At Mexico City school flattened by earthquake, a desperate search for dozens of missing children

Quake toll rises to 230, with more than 1,000 people injured

PUBLISHED : Thursday, 21 September, 2017, 9:41am
UPDATED : Thursday, 21 September, 2017, 3:23pm

Adriana Fargo nervously bites her lip as she waits for news on the fate of her seven-year-old daughter, feared buried in the earthquake-hit remains of a Mexico City elementary and middle school.

At least 21 children died when a three story wing of the Enrique Rebsamen school collapsed after a 7.1 magnitude quake struck Mexico on Tuesday.

Thirty children are missing, and some could still be alive.

“No one can possibly imagine the pain I’m in right now,” said Fargo, wrapped in a blanket as she sat with other anguished parents Wednesday in an improvised shelter near the school.

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What is the girl’s name? Fargo’s fists tighten and she stares at the ground, unable to pronounce her daughter’s name. Her lips strain as she holds back what appears to be a mournful wail of pain.

After sunrise there was a glimmer of hope amid the torture of uncertainty: rescuers confirmed that they located a girl alive and trapped in the rubble.

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There was a call for absolute silence as the rescuers slid a thermal scanner down a narrow crack where they had made contact with the child.

“We are very, very close to people who could be alive. We’re working with thermal cameras and canine units,” said volunteer rescuer Pamela Diaz, a bread baker by profession.

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“We keep moments of absolute silence to listen for survivors. They tend to cry out or bang on walls,” she said by telephone.

Another rescuer, 42 year-old Flor Gonzalez, gave a grim description her experience.

“Last night I counted five cadavers that were removed from the school,” said Gonzalez, a dentist who spent the night volunteering at the school.

“I saw when they notified one of the parents . ... it was devastating,” she said, as tears swelled in her eyes.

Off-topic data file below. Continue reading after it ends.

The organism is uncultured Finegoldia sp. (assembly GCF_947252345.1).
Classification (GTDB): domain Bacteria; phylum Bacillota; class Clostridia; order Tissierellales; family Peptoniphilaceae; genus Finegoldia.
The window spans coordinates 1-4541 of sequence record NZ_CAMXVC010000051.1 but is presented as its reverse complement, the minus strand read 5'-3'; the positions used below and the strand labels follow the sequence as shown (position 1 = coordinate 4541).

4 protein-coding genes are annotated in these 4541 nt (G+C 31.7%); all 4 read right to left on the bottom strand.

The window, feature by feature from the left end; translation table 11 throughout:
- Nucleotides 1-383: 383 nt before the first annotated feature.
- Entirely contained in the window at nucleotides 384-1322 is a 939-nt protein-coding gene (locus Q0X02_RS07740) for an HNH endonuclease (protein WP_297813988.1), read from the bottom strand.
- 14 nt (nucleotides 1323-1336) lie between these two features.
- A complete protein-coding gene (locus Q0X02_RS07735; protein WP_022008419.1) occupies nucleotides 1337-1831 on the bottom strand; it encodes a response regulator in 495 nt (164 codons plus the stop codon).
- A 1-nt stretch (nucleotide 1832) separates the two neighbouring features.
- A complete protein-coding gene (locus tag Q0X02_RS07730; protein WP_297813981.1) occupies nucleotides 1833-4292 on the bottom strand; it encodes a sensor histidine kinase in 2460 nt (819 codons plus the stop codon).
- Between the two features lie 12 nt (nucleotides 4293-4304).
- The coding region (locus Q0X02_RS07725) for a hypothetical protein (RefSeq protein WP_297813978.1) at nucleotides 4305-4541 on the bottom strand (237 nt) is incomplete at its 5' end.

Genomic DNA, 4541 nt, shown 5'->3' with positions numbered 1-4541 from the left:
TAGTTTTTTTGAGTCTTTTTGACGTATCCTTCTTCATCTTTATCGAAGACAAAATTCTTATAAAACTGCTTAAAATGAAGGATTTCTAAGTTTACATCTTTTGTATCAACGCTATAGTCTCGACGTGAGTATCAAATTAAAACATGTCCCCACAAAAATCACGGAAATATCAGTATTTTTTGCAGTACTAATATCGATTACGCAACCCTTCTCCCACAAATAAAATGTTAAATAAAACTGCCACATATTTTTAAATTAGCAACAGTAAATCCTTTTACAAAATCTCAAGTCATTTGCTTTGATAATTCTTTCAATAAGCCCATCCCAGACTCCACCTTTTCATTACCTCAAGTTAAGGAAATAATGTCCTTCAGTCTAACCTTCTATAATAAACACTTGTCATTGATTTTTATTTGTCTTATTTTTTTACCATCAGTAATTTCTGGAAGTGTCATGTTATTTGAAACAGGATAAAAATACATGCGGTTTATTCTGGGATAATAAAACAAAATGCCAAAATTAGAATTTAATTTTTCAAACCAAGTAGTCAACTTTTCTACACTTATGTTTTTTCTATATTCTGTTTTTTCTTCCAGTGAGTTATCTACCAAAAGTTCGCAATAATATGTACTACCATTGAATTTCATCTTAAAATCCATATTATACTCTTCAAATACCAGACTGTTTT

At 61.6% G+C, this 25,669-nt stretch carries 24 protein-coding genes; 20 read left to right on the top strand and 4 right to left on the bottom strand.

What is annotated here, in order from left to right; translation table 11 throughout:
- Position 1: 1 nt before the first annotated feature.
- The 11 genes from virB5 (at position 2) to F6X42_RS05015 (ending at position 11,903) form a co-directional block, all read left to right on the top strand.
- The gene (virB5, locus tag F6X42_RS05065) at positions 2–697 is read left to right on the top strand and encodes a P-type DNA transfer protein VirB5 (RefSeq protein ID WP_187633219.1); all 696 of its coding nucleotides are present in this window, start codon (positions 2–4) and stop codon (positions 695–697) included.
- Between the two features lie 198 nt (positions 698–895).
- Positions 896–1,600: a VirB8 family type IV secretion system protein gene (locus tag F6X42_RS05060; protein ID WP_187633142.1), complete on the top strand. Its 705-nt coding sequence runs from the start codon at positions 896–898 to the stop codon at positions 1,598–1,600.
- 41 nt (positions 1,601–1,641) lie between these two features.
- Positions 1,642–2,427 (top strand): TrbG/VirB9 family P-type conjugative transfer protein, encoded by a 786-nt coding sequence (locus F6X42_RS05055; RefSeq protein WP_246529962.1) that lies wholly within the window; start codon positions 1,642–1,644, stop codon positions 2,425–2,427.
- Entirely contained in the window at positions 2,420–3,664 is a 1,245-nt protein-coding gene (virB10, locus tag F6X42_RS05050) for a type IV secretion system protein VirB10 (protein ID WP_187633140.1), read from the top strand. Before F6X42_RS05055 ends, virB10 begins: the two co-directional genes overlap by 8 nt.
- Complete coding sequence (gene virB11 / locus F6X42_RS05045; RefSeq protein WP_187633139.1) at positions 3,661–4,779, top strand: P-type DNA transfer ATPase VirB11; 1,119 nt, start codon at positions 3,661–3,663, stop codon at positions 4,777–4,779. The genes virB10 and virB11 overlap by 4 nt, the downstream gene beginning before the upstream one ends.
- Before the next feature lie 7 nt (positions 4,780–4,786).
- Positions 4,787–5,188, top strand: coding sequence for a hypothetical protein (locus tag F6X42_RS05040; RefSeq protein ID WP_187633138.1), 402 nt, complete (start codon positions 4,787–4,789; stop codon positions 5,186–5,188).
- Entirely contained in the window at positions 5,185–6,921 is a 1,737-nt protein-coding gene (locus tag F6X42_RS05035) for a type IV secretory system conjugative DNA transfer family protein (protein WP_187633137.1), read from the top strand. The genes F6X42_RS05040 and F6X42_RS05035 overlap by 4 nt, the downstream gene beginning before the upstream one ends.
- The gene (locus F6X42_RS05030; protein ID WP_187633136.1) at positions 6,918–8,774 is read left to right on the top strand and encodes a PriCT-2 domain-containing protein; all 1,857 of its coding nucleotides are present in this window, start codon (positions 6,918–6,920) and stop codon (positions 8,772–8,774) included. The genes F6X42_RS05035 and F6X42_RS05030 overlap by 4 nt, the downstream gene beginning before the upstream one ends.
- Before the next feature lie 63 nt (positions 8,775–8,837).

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A third rescuer, speaking on condition of anonymity, earlier said there were signs of even more survivors – possibly 20 children trapped inside a classroom with a teacher.

He said there also appeared to be nine lifeless bodies in the debris.

Up to now, 11 children and at least one teacher were pulled alive from the rubble.

However, rescuers also pulled out 26 lifeless bodies – all but five of them children, said rescue coordinator Jose Luis Vergara.

President Enrique Pena Nieto, who rushed to the site late Tuesday, warned that the death toll could rise.

At least 230 people were reported killed by the earthquake, and 1,000 injured.

Fargo’s husband joined the hundreds of soldiers, firefighters and rescuers clawing away at the debris since the quake struck.

Armed with picks, shovels and even their bare hands, the crew worked through the night in their desperate search for survivors.

“Silence, please!” a police officer barked through a megaphone. “Don’t walk, don’t breathe, we’re trying to hear voices!” Any sign of life from under the rubble was welcome.

A stream of volunteers, many with lamps attached to their helmets, carried long wooden beams to prop up building sections that were in danger of collapsing.

Other volunteers formed a human chain to hand baskets of bottled water to the rescuers. The baskets then returned filled with debris.

Maria del Pilar Marti, a teacher who works at the Enrique Rebsamen school, said that many children stayed in the building when the quake hit.

“We had to take cover in our classrooms until the quake ended,” she told Televisa news. “Then we were covered in a cloud of dust when part of the building totally collapsed.”

Tuesday’s earthquake struck as the country was recovering from an 8.2 magnitude quake that hit on September 7 in southern Mexico, killing around 100 people and destroying homes.

In the aftermath Mexican authorities said they had inspected the country’s schools, and verified that the structures were quake resistant.

The earthquake also hit on the anniversary of a massive 1985 quake that killed more than 10,000 people, an event that still haunts a country that has seen its share of disasters.

Power outages, intermittent mobile phone coverage and roads closed due to debris complicate the rescue.

In front of the school, two people sat at a table with a computer at an informal control centre, keeping track of the children and teachers who died, those who were rescued and those still missing.

“It’s chaos ... there are children that escaped the school but were injured, and are alone in hospitals without their parents,” one of the people keeping track of the victims told AFP, speaking on condition of anonymity.

“Meanwhile here at school there are desperate parents that can’t find their children.”